After a string of bankruptcies—including a scheme where Trump talked investors into banding together to buy out a bankrupt casino, then purposely bankrupted the investor group—no one wanted to touch a Trump project. But while he was radioactive elsewhere, Trump found a friend in Deutsche Bank. During the past two decades, the bank has channeled more than $2 billion to Trump. Just why the German bank was willing to loan Trump huge sums when everyone else was breaking out the 20-foot poles is already the subject of twin congressional probes and another investigation by the New York attorney general. And, as the New York Times reports, there may be plenty of fire lurking behind the smoke.
Deutsche Bank continued to lend Trump money despite a stack of potential red flags, but at least part of their willingness came from a simple cause: Trump lied to them. He repeatedly misstated his net worth, misrepresented his financial status, and overestimated the value of his assets. Deutsche Bank appears to have eventually seen through many of Trump’s lies—such as his claiming to be worth $3 billion in 2005 when he was worth something more like $780 million. But by then they had sunk more than $1 billion into Trump-related investments.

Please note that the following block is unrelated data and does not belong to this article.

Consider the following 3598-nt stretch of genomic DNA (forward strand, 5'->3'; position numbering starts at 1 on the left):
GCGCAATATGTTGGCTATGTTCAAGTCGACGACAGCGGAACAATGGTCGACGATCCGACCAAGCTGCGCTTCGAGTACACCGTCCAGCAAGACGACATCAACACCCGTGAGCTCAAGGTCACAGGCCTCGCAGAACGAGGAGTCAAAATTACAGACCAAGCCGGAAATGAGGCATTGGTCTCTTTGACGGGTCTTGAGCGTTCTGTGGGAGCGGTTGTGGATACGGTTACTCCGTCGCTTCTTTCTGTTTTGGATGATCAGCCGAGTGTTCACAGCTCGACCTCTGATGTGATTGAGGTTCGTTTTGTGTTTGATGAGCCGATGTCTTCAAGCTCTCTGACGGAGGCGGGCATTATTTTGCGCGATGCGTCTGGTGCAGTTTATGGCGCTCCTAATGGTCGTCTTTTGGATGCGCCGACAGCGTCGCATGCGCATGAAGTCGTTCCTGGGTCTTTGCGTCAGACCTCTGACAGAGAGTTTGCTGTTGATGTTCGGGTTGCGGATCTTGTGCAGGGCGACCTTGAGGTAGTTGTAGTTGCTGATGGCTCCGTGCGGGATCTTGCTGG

But that’s not the biggest mystery. Two years before the bank caught Trump more than tripling his worth in order to scam another loan, there was a much better reason for it to walk away from any further dealings. Because in 2003, shortly after it first started to get involved with Trump, Deutsche Bank hit the same issue as previous banks: Trump defaulted on loans for hundreds of millions. But still, the bank gave him more.
That wasn’t the last time Trump walked away and left Deutsche Bank holding worthless paper. Trump also defaulted on a loan in 2008. At the same time he was publicly talking about what a great time it was to be an investor and how he was going to pick up lots of real estate while it was cheap, he was telling Deutsche Bank that he couldn’t pay back his loan “because of the financial crisis.”
All of this leads to one big question: Why? Why would any bank continue to give someone not just small loans, but billions, when they knew they were being lied to and had already been burned to the tune of hundreds of millions of dollars?
The suspicion of many is that Deutsche Bank officials gave money to Trump because they were told to give money to Trump by people who had a big say at the bank. People like Russian oligarchs whose funds were not only purchasing apartments at Trump buildings, but were flowing through the bank in money-laundering schemes. As NPR reported in 2018, German police raided the offices of Deutsche Bank in November as part of a probe to investigate how the bank was helping keep “money offshore to elude tax collectors and government regulators.”
Deutsche Bank states that it’s now cooperating with investigations both in Germany and in the United States, and in April, the bank is scheduled to provide congressional committees with “internal documents and communications” related to the loans provided to the Trump Organization. Bank officers who dealt with Trump are also likely to appear before those committees.
Providing false financial statements to a bank in order to obtain a loan is felony bank fraud. Trump campaign chairman Paul Manafort was convicted on the same charge. And now it’s Trump’s turn.